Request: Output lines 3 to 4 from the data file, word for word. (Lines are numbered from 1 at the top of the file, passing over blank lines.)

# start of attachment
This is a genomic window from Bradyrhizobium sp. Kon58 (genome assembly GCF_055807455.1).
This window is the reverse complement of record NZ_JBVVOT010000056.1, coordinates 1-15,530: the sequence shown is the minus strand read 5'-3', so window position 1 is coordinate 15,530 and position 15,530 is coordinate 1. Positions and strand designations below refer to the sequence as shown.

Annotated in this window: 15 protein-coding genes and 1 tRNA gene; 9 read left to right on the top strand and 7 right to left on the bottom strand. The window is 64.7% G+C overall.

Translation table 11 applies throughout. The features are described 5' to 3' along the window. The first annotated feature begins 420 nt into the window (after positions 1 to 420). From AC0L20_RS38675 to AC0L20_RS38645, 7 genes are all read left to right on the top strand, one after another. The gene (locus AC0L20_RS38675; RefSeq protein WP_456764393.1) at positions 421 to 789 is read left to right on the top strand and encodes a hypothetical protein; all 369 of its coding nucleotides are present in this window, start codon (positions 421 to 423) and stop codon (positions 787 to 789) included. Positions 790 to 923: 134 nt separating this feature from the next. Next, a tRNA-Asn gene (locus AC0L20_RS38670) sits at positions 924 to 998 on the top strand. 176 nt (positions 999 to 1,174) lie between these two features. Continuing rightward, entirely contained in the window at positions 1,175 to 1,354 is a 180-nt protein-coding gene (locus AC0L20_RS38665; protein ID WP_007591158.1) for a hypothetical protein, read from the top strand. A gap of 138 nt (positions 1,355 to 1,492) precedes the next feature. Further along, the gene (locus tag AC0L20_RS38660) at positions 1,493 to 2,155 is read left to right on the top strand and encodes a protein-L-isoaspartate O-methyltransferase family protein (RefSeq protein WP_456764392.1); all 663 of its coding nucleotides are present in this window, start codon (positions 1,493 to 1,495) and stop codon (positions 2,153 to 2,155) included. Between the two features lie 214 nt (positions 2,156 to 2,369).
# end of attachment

Annotated in this window: 15 protein-coding genes and 1 tRNA gene; 9 read left to right on the top strand and 7 right to left on the bottom strand. The window is 64.7% G+C overall.

Translation table 11 applies throughout. The features are described 5' to 3' along the window. The first annotated feature begins 420 nt into the window (after positions 1 to 420). From AC0L20_RS38675 to AC0L20_RS38645, 7 genes are all read left to right on the top strand, one after another. The gene (locus AC0L20_RS38675; RefSeq protein WP_456764393.1) at positions 421 to 789 is read left to right on the top strand and encodes a hypothetical protein; all 369 of its coding nucleotides are present in this window, start codon (positions 421 to 423) and stop codon (positions 787 to 789) included. Positions 790 to 923: 134 nt separating this feature from the next. Next, a tRNA-Asn gene (locus AC0L20_RS38670) sits at positions 924 to 998 on the top strand. 176 nt (positions 999 to 1,174) lie between these two features. Continuing rightward, entirely contained in the window at positions 1,175 to 1,354 is a 180-nt protein-coding gene (locus AC0L20_RS38665; protein ID WP_007591158.1) for a hypothetical protein, read from the top strand. A gap of 138 nt (positions 1,355 to 1,492) precedes the next feature. Further along, the gene (locus tag AC0L20_RS38660) at positions 1,493 to 2,155 is read left to right on the top strand and encodes a protein-L-isoaspartate O-methyltransferase family protein (RefSeq protein WP_456764392.1); all 663 of its coding nucleotides are present in this window, start codon (positions 1,493 to 1,495) and stop codon (positions 2,153 to 2,155) included. Between the two features lie 214 nt (positions 2,156 to 2,369).